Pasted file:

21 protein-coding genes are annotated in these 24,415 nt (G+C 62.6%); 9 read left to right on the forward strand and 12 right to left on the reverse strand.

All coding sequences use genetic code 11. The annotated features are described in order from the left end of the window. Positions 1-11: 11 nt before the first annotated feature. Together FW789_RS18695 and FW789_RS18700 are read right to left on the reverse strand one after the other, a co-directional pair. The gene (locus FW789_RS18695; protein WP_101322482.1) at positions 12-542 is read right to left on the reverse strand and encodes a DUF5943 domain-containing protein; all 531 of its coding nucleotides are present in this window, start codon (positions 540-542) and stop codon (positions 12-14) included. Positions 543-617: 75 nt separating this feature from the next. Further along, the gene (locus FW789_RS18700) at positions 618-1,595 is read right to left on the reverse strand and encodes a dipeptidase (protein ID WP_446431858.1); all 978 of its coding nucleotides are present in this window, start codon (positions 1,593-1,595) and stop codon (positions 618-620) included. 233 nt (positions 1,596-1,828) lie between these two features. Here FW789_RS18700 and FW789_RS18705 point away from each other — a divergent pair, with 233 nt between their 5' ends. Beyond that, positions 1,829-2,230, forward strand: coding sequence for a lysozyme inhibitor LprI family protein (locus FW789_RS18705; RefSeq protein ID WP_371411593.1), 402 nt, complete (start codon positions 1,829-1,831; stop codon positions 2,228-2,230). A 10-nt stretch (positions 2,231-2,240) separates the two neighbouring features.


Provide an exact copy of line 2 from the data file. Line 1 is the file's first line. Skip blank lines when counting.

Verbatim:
All coding sequences use genetic code 11. The annotated features are described in order from the left end of the window. Positions 1-11: 11 nt before the first annotated feature. Together FW789_RS18695 and FW789_RS18700 are read right to left on the reverse strand one after the other, a co-directional pair. The gene (locus FW789_RS18695; protein WP_101322482.1) at positions 12-542 is read right to left on the reverse strand and encodes a DUF5943 domain-containing protein; all 531 of its coding nucleotides are present in this window, start codon (positions 540-542) and stop codon (positions 12-14) included. Positions 543-617: 75 nt separating this feature from the next. Further along, the gene (locus FW789_RS18700) at positions 618-1,595 is read right to left on the reverse strand and encodes a dipeptidase (protein ID WP_446431858.1); all 978 of its coding nucleotides are present in this window, start codon (positions 1,593-1,595) and stop codon (positions 618-620) included. 233 nt (positions 1,596-1,828) lie between these two features. Here FW789_RS18700 and FW789_RS18705 point away from each other — a divergent pair, with 233 nt between their 5' ends. Beyond that, positions 1,829-2,230, forward strand: coding sequence for a lysozyme inhibitor LprI family protein (locus FW789_RS18705; RefSeq protein ID WP_371411593.1), 402 nt, complete (start codon positions 1,829-1,831; stop codon positions 2,228-2,230). A 10-nt stretch (positions 2,231-2,240) separates the two neighbouring features.